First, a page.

Michigan State University's (MSU) Asian Studies Center (ASN) is the nation's only National Resource Center (NRC) dedicated to comprehensive Asia-wide educational programming. The decision to create an all-Asia center followed multiple external and internal reviews during the 1990s and periodic assessments thereafter. These evaluations made clear the need for a fresh approach to Asian studies education, one that would emphasize both the diversity and interconnectedness of a key world region. At ASN, the elements basic to this new approach are cross-disciplinary, integrated, and devoted to a rigorous curriculum in Asia's diverse languages.
Since ASN's designation as an NRC in 1999, programs based on these principles have enabled Asian Studies education to flourish at MSU. This is evident in new Global and Area Studies major, an ASN-affiliated Muslim Studies Specialization, and a dynamic Asian less commonly taught languages (LCTL) program; based on new and existing courses in the social sciences, humanities, professions, and sciences. While efforts on campus have improved Asian Studies programs for MSU's students, faculty, and local community members, extensive collaborative and outreach initiatives have brought ASN's educational activities to audiences in other parts of Michigan and the Midwest.
ASN was established in 1962 and from the 1960s its outstanding East Asian programs received recognition and funding from numerous public and private foundations. Changing campus demographics and judicious planning have driven the university's and ASN's ongoing commitment toward ever broader internationalization. Today, more than 70 percent of MSU's international students and scholars come from Asia and nearly 2,500 students identify themselves as Asian-Pacific Americans. In recognition of the need for curriculum relevant to the university's genuinely multicultural make-up, ASN has recruited faculty and secured resources to support an Asia-wide agenda that is diverse, broad, and visible throughout the university.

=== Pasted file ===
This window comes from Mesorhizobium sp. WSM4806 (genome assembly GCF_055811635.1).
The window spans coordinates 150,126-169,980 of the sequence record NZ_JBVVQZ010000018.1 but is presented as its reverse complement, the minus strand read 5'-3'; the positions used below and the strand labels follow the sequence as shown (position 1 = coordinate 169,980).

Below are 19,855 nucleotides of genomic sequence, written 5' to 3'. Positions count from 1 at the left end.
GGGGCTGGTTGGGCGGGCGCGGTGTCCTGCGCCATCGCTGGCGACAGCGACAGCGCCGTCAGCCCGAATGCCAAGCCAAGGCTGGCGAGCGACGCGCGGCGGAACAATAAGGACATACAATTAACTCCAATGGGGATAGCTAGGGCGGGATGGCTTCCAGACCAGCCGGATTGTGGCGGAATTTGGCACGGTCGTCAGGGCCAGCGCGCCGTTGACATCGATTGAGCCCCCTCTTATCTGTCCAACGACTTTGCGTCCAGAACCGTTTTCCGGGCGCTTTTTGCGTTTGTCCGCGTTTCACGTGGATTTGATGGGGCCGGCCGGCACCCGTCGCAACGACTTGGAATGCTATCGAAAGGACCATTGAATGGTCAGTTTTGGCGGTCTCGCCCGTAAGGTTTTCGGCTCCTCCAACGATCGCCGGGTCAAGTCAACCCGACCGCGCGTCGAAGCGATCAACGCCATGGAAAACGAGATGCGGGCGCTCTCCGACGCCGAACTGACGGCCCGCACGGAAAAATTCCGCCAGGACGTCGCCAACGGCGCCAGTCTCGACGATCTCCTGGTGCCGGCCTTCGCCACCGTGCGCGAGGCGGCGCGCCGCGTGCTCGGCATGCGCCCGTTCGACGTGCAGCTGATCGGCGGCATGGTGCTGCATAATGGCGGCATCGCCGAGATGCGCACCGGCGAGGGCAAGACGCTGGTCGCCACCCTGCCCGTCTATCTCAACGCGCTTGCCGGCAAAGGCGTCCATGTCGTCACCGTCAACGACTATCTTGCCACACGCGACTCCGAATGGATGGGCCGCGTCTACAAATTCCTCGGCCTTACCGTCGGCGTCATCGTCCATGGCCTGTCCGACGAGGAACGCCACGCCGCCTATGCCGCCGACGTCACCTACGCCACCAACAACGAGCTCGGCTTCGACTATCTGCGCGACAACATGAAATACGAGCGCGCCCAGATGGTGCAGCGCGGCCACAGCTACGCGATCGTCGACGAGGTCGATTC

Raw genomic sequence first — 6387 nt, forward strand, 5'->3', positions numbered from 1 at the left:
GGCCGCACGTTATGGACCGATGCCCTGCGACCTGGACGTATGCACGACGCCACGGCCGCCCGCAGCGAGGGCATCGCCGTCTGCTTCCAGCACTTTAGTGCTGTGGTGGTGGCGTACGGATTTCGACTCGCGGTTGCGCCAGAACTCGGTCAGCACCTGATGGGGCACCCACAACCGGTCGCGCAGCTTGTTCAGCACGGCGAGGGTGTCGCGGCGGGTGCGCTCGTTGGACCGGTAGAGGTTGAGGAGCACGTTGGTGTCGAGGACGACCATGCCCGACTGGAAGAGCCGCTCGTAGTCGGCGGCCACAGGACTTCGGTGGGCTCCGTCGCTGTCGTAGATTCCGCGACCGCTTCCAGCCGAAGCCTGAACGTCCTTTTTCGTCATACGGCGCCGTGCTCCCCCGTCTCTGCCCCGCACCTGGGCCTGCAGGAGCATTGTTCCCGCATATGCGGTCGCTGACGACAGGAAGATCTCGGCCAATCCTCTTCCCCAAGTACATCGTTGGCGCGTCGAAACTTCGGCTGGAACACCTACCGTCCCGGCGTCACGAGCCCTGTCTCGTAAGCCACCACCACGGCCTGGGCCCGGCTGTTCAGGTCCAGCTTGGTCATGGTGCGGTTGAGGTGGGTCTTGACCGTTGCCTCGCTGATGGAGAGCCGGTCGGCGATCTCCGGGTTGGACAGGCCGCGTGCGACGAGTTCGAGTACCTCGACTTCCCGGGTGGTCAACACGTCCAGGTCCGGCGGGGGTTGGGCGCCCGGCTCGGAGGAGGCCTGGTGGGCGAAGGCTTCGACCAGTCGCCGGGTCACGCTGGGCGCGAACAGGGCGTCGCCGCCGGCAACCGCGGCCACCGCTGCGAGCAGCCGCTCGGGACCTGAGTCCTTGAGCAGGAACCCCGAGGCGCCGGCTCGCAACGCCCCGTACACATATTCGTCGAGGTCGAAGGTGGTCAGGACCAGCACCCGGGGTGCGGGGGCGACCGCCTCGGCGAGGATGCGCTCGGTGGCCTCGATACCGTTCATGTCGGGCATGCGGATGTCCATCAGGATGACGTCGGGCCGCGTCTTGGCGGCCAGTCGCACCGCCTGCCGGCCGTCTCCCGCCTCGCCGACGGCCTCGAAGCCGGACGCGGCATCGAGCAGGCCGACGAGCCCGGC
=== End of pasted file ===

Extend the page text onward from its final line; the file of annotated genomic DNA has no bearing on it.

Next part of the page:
Courses developed as an integrated, multifaceted Asia-wide curriculum are taught as required offerings in undergraduate colleges and provide the basis for the "Asia track" of new B.A. degree programs. ASN is also participating in designing the "New Residential College's" language and non-language curriculum. This newest college will recruit entering students whose pre-college educational experiences will enable them to benefit from an integrated humanities education grounded in international and area studies. They will also be eligible to participate in ASN's existing Asian LCTL curriculum that provides at least two years of instruction in Arabic, Hindi, Bahasa Indonesian, Tagalog, Korean, Vietnamese, and thriving degree programs in Chinese and Japanese.
Among ASN's distinctive programmatic strengths are: 1) 136 faculty members in colleges and professional schools; 2) B.A. degrees in Asian Studies and an Undergraduate Specialization; 3) thriving programs in Chinese, Japanese, and Asian LCTLs; 4) one of the three largest study-abroad programs at any U.S. university;
5) a vibrant outreach program and curricular enrichment through symposia, conferences, film series, concerts, and art exhibits open to all; 6) an Asia library collection that includes more than 230,000 volumes and access through electronic gateways to major Asia collections; and 7) unequivocal support from the President and Provost, who have made internationalizing the curriculum an absolute priority.